So those are the principles. Here is an example pitch email. It is for “7 things you need to know before you travel to South East Asia”:
To make your job even easier, here is a huge list of travel podcasts you can appear on.
PITCH TO TRAVEL BLOG DIRECTORIES
There are tons of travel websites that selflessly maintain a list of other travel blogs. It is really great to see how supportive the travel blogging community is. Thanks to these lists, thousands of readers find hidden gems and upcoming bloggers can easily get more exposure.
To get listed on these directories, all you have to do is send an email to the blog owner. But before you send the email, carefully go through the fine print mentioned on the page itself.
Some blog owners ask for a link in return for adding your site to their list. Usually, this is a bad deal for you. Sure, you get a link, but it is usually a weak one. However, in return, they get a strong link from an actual blog post on your website. I would suggest that you only email those bloggers which will include your site on their list without asking for anything in return.
To find travel blog directories, just search for the following query in Google – “Travel blog directory”
To save you the trouble, I have compiled a list of the best travel directory sites. Included in the list is the contact details you need.
LINK TO GOOGLE SHEET(Make a copy of it)
Remember to use the email etiquette you learned above when approaching these site owners.
FIND COLLABORATION OPPORTUNITIES IN FACEBOOK GROUPS
Collaboration posts are where the travel blog owner invites other bloggers to contribute content to a topic. For example – a blogger might ask for contributions for an article like “The best places to visit in Paris with children”
All you have to do is send one or two paragraphs to them to contribute to the post on their website. Think of it as a mini guest post. You could perhaps suggest visiting the Eiffel Tower and add something a bit more unusual like the fact the Aquarium has a petting pool or that you can book children’s cooking classes in Paris.
The effort required to contribute to a collab post is way less so, ROI wise, collaboration posts can be an easier approach than guest posts.
Here is a list of facebook groups where you can find collaboration opportunities:
Just search for collab in the search bar and sort by most recent results like this:
MAKE LINK BUILDING BUDDIES
This link building strategy was introduced to me by Glen Allsop, founder of viperchill.com in this post. Basically, you, along with a couple of travel blogging friends, link out to each other’s sites whenever you guest post on a third-parties´ website.
This is how it works:
When you publish a guest post on someone’s site, you not only link to yourself, as normal, you also link to one of your link building buddies. Your link building buddies do the same when they are guest posting on other sites and links to you.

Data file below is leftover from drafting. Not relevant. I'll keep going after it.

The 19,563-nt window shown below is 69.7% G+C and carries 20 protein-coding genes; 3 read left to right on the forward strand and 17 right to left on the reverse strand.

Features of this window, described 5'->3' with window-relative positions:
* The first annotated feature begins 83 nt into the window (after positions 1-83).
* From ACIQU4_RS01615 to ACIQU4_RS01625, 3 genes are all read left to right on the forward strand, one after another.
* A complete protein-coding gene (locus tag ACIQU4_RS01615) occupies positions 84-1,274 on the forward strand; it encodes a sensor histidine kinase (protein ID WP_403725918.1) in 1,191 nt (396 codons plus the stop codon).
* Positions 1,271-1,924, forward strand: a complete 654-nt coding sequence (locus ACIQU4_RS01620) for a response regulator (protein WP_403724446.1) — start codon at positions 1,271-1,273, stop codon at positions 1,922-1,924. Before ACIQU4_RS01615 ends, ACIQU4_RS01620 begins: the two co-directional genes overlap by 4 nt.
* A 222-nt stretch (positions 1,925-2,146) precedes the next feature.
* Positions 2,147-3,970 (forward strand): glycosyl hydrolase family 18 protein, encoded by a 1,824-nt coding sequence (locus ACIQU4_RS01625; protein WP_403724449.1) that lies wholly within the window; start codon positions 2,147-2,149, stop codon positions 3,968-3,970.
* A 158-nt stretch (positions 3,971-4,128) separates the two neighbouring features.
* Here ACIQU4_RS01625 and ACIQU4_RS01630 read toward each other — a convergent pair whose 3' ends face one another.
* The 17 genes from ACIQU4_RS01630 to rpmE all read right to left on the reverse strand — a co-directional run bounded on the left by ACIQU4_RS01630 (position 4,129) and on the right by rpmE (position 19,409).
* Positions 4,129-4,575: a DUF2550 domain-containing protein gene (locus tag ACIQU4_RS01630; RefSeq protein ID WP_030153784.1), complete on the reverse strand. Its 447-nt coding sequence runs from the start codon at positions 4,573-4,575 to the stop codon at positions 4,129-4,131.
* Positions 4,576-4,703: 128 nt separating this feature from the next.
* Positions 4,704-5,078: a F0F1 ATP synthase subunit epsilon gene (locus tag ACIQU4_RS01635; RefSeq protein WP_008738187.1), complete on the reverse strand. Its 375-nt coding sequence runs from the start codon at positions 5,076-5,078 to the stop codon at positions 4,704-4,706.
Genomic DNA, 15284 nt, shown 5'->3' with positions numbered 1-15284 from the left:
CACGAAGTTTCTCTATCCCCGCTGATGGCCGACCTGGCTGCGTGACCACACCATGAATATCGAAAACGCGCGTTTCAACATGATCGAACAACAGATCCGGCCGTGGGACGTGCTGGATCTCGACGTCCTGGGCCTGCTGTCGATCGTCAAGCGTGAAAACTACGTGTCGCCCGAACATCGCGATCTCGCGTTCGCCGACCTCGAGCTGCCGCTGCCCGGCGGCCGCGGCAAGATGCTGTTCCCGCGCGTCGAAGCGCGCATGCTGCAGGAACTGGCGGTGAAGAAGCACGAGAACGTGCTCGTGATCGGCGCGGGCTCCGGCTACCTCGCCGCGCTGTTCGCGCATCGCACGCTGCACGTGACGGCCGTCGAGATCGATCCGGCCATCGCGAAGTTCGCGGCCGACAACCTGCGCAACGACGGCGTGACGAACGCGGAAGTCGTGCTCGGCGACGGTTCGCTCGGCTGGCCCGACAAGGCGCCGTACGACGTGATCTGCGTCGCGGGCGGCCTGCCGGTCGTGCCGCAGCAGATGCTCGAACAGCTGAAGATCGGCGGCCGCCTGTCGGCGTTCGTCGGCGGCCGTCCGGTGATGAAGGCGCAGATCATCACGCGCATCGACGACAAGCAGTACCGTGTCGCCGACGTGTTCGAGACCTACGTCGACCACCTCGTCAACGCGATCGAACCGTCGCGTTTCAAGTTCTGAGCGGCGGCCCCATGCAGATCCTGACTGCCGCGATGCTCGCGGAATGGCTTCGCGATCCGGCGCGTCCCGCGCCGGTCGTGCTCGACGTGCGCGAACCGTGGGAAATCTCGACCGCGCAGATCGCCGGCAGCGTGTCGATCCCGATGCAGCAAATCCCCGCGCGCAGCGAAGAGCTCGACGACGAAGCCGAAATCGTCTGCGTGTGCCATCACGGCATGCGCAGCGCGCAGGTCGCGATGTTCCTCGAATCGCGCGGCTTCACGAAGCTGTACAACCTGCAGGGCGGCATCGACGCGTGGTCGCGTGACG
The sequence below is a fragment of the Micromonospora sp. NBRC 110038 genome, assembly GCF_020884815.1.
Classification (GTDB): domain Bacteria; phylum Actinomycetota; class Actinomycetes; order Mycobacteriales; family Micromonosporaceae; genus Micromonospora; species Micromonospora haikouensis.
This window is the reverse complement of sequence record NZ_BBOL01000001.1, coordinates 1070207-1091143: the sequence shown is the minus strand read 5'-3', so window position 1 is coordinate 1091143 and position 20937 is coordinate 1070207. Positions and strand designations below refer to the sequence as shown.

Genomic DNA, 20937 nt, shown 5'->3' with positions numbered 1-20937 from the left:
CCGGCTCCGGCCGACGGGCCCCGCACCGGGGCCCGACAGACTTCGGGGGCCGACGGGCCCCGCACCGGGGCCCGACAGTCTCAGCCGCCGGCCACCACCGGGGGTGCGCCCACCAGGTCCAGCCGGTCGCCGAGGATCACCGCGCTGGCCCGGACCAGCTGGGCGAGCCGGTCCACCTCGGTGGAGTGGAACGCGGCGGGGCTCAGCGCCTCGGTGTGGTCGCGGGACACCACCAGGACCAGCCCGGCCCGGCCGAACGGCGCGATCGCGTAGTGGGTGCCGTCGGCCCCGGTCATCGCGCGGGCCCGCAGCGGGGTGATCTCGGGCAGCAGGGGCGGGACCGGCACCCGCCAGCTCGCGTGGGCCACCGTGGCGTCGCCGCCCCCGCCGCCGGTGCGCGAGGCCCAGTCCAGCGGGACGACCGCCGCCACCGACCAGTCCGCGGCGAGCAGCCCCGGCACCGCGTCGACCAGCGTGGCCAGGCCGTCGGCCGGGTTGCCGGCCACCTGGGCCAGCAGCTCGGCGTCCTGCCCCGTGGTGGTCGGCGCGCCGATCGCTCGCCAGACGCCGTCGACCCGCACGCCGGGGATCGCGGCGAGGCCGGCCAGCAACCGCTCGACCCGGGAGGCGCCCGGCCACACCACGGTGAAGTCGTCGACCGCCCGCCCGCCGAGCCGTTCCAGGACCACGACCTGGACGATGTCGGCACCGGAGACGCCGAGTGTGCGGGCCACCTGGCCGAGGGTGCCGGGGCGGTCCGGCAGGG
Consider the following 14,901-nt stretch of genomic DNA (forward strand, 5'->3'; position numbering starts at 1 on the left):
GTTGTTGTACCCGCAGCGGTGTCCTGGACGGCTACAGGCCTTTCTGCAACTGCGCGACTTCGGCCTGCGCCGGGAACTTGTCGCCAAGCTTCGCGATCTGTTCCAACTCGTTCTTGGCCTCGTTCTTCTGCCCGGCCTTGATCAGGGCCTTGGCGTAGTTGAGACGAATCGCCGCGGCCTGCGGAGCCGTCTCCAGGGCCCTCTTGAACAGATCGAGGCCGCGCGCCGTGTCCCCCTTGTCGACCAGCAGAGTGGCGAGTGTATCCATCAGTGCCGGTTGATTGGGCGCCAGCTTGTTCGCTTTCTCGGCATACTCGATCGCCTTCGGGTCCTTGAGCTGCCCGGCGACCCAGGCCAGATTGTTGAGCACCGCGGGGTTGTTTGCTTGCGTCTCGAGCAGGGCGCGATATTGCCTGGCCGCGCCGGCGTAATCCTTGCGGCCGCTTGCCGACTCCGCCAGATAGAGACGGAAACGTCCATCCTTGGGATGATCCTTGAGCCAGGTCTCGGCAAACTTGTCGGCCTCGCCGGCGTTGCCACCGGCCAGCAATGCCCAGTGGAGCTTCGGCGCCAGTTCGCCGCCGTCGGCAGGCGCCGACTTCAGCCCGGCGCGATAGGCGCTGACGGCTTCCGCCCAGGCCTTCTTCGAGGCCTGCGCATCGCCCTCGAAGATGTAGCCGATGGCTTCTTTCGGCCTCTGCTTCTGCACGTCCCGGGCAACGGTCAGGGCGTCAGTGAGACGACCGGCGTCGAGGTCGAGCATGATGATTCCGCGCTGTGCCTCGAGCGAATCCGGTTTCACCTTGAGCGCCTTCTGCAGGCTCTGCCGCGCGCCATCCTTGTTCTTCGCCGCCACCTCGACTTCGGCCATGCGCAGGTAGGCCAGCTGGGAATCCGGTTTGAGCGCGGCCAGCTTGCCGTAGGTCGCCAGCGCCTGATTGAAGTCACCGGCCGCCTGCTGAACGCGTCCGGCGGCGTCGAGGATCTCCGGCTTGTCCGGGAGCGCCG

This approach enables you to get way more juice out of your guest blog posting efforts than if you are just getting one link every time you write a guest post.
Don’t overdo this so it looks unnatural though, you should always respect the place you are writing the post for, always writing great content and only including links to resources that add to the content of the post you’ve written.
REVERSE IMAGE SEARCH
Your images are a link-building goldmine. As you know, sourcing good travel pictures takes a ton of time and effort. Understandably, most site owners resort to using other peoples pictures.
If you want to build links using your images, you need to make sure that they are easy to find. To do that, just upload them to Flickr and categorize them under Creative Commons. This step is very important. Categorizing pictures under Creative Commons tells anyone that they are free to use the images if they link to your site along with it. Most people comply with this and link to your site when they use your pictures. There is no other link building tactic as passive as this.
While most people do link to your site, there are always those lazy ones who don’t bother. So, how do we deal with them?
First of all, make sure you only upload your very best pictures. Ones that people are the most likely to use in their posts.
Why not upload everything, you ask?
Well, this is because you will be using Google Reverse Image Search to find out which sites have ended up using your images and check you have got the requested link. Therefore, you really do not want too long a list of photos to wade through.
After you find the sites that are using your images and not linking to you, all you have to do is email the site owner and ask for the accreditation link. Nine out of 10 times, you will get your well-deserved link.
TRAVEL SEO SUPPORT
This Facebook group is aptly named. Joining them will take your blog’s SEO to the next level. Here you can even set up three-way link exchanges with other travel bloggers.
A three-way link exchange looks something like this – Travel blogger A links to Travel blogger B. Travel blogger B links to C and Travel blogger C links to A. This is a crazy effective way to build great backlinks and help others at the same time.
Three-way exchanges are better than two-way ones. This is because two-way exchanges are super easy for Google to detect. In the past, they were heavily used by spammers to manipulate rankings.
However, in my experience even two-way link exchanges are beneficial. Just be careful not to use them too often and do them in a natural way. If you want to be completely safe, just take part in three-way exchanges, which are slightly more difficult to arrange.
The way it works is that someone shares details of an article that they need links for, along with articles on their site that they are happy to link out from. Mentioning your Moz DA is also required. This enables people to decide if they want links from you or not. Usually, people prefer to exchange links with bloggers with a similar DA to theirs.
Bloggers who are interested in an exchange, comment on the post. From there, you add the commenters with whom you wanna exchange links to a group chat and discuss how it will be done.
GET LISTED ON BLOGROLL PAGES
I bet you have at least a dozen friends in the travel blogosphere which you check out, and leave comments with, regularly. Visit them again and see if they have a section similar to “Blogs I follow” or “Blogroll”.
Many blog owners like to share a list of blogs similar to their own or ones that they like, with their readers.
Sending a simple email asking to be included will bag you a solid link. Of course, if you already know the blogger, it will be easier to get the link. Even if you have not talked to the blogger before, you can use the principles shared in the first tactic to write a persuasive email and get your blog mentioned. If your website is similar to theirs it is an even more effective way to build backlinks.
So there you have it people – 7 super effective tactics to get solid links to your travel blog. If you choose just one of these that appeals the most and apply it you’ll undoubtedly see an improvement in performance. If you can develop things over time so you cover many of them then you’re performance will make great strides forward.